How to remove Win 7 Home Security 2012

Brian Turner

December 21, 2011

Win 7 Home Security 2012 is a piece of malware doing the rounds at the moment, being distributed via infected ads across a number of high traffic sites.

Win 7 Home Security 2012 is a piece of malware that hijacks a user’s PC, issues false alerts, and insists it won’t go away unless you pay via a registration that aims to look like it’s coming from Microsoft.

And a nasty piece of work it is, as it attempts to take control of the user’s PC - every time you try and click on a program, Win 7 Home Security 2012 activates itself, displaying a bogus warning.

And it also hijacks popular browsers such as Internet Explorer and Firefox, providing false firewalls warnings.

All in all, the malware attempts to panic the user by locking down normal PC functions so that the user pays up.

While distressing if infected, luckily it’s relatively easy to remove.

BleepingComputer posts an invaluable tutorial on how to do this here: Remove Win 7 Home Security 2012 (Uninstall Guide)

The key steps to remove an infection of Win 7 Home Security 2012 are:

  • From an uninfected computer, download the file FIXNCR.reg and save to a USB stick, CD, or similar removable media
  • Insert media into the affected computer and double click on FIXNCR.reg

This should help clear your registry enough to allow relatively normal operation of your PC - enough at least to get the Win 7 Home Security 2012 malware removed.

  • Download RKill to your infected computer’s desktop
  • Now double-click the desktop icon for RKill - this should stop the malware from running.

But do not restart your PC yet!

  • Now download the latest version of MalwareBytes and run it on the infected machine - do a full scan

This should allow you to quarrantine the source program for the malware, and remove it.

And now your PC should be clear.

Should you continue to have any problems, ask in the BleepingComputer forums.

In the meantime, should you have actually paid for Win 7 Home Security 2012, contact your credit card provider to have the charges reversed - simply tell them it was a piece of malware that had infected your PC, demanding a payment until you paid up, and the credit card company should be able to reverse the payment.


Comments in chronological order (8 comments)

  1. victim says:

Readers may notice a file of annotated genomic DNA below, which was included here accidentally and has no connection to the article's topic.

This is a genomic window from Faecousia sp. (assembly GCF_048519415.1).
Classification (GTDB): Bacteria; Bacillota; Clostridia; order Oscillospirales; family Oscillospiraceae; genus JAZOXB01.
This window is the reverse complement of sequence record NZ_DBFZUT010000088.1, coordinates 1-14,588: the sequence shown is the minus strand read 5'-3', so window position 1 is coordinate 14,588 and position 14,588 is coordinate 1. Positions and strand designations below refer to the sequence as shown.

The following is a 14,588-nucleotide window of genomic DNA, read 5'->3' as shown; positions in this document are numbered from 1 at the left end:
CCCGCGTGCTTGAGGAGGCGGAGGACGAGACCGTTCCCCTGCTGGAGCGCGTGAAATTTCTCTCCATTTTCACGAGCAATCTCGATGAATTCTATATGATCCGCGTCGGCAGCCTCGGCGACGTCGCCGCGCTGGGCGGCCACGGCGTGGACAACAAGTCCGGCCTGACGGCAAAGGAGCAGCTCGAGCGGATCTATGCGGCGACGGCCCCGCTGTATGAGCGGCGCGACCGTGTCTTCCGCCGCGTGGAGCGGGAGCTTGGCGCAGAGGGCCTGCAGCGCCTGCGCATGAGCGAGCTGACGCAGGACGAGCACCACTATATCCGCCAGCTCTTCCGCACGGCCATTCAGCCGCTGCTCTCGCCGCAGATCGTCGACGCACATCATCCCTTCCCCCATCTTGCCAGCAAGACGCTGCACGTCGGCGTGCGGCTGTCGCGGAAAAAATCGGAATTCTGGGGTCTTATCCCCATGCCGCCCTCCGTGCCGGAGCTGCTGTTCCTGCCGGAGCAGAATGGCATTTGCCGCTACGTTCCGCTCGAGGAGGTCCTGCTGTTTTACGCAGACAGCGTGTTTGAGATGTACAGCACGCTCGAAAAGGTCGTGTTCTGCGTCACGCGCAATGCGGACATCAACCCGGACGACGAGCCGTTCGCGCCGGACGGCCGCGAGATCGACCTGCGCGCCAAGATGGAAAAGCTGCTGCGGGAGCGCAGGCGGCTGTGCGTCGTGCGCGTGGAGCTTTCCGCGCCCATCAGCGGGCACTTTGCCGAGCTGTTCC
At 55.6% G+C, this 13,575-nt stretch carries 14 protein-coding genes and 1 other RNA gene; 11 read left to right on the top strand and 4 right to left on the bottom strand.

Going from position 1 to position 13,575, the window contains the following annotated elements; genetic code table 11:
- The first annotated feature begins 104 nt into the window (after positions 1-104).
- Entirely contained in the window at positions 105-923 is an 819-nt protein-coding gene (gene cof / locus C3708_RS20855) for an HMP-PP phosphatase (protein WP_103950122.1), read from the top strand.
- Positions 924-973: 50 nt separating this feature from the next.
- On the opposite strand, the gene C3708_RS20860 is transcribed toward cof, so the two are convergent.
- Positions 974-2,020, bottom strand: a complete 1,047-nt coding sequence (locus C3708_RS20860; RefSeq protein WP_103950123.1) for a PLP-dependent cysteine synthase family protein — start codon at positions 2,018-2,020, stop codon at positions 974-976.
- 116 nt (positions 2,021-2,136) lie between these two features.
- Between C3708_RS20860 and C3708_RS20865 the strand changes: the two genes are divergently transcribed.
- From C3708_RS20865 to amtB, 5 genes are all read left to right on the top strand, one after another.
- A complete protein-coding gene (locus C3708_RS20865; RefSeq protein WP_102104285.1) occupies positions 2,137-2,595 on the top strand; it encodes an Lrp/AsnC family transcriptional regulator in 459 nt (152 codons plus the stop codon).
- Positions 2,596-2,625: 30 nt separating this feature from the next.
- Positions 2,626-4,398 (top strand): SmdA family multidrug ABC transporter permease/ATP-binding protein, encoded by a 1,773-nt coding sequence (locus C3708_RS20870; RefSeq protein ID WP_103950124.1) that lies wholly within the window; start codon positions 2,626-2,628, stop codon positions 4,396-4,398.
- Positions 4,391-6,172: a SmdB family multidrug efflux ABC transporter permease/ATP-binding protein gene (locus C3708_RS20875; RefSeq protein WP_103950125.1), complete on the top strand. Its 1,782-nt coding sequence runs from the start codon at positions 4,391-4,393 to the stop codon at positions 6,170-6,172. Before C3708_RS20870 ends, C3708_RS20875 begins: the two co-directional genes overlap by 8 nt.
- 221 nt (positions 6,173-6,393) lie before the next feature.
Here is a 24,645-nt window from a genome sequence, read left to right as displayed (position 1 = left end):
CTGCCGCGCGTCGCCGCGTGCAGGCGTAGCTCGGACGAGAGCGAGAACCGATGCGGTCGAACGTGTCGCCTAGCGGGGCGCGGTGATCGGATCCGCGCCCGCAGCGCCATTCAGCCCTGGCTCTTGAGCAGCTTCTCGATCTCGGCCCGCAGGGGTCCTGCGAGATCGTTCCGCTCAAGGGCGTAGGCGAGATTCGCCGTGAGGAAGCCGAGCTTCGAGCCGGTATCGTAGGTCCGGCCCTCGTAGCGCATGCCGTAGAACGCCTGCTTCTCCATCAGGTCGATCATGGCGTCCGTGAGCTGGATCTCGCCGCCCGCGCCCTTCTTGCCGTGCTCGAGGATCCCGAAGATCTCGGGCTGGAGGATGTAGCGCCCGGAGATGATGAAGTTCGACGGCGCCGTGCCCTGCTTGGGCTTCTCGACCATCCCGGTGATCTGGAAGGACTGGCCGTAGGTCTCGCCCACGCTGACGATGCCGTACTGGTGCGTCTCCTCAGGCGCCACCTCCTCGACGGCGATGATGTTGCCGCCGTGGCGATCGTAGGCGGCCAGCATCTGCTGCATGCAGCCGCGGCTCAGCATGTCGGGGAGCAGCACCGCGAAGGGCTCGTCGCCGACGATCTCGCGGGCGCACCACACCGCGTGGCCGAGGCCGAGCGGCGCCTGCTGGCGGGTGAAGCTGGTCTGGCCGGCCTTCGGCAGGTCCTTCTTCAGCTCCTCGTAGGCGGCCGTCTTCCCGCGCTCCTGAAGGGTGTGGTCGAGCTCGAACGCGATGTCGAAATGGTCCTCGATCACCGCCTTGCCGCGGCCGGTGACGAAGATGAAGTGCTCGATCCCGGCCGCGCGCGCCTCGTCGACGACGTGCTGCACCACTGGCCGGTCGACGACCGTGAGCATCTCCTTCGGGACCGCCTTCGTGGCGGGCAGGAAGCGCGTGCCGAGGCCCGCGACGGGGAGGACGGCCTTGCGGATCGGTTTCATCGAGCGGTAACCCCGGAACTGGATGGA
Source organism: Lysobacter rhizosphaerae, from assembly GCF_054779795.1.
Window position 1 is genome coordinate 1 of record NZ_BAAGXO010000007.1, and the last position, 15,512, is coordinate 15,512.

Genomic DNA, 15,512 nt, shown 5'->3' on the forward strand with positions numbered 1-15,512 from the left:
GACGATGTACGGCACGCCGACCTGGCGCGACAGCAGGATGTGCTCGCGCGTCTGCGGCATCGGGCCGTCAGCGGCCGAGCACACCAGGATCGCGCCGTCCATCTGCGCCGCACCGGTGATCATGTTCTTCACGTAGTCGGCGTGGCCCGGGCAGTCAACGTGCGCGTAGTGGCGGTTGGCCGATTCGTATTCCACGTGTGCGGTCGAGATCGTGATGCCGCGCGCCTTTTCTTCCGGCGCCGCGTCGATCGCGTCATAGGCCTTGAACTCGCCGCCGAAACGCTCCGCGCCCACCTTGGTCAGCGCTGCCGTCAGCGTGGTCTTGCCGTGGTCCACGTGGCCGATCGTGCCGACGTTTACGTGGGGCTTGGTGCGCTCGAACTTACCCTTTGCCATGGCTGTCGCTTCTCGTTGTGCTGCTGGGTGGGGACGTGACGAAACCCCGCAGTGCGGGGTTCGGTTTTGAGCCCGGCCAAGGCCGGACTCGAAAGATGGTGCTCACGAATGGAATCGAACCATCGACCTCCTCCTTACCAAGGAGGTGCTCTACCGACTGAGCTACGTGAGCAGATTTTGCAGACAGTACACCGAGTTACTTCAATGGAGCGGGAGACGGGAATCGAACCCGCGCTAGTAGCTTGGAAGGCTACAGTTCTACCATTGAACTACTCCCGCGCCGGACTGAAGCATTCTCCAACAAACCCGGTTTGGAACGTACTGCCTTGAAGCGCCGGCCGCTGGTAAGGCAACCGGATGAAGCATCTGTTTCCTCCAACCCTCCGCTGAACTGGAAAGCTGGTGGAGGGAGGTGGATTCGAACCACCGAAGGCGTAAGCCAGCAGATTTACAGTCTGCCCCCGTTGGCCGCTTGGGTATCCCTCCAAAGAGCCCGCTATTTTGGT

It worked for me.

  2. Paul says:

    Thank you for creating a fix in getting rid of this malware. It worked great and was easy to use.

  3. King says:

    this is the most persistant virus i have ever seen! whoever made this thing deserves to get it sent right back at him. i do have to admit one thing though, it was well built (even though i still hate it after getting it twice in 3 days).

  4. 63dtiger says:

    I downloaded FIXNCR.reg to a flash drive on another computer. I ran it on the infected computer and did a system restore to the previous day. Everything worked fine. I ran the recommended Malwarebytes and it found a trogan virus that Norton missed. Thanks for the help!

  5. Mike Morone says:

    This piece of crap infected my wife’s computer yesterday. Lots of good info on this forum.

    The suggested BleepingComputer site is one I’m not familiar with, so I went to CNET and downloaded the free malwarebytes program, which got rid of the “WIN7 Home Security 2012” virus pretty quickly. However, with that done, I still couldn’t run programs unless I right-clicked and selected “Run as administrator.” So I then used a System Restore going back a few days, and now everything is back to normal.

  6. Brian Turner says:

    Mike, BleepingComputer isn’t a familiar site to me either, but their instructions completely did the job for me.

  7. Henry Zasfo says:

    Grateful for people like you who are willing to share their knowledge for the good of others.God bless you man.

  8. The Pod says:

    Tried following bleepingcomputers instuctions to no effect. Then started in “safe mode” and did a system restore from there. Had to go back 17 days but it seems to have worked, no sign of it. Deep Joy!!!
    It had stopped me from opening all sorts of files inc Word. Although i could still get on web using my Firefox browser. It had only affected an area of the computer which i have for family use (non-administrator). lesson there, I think.

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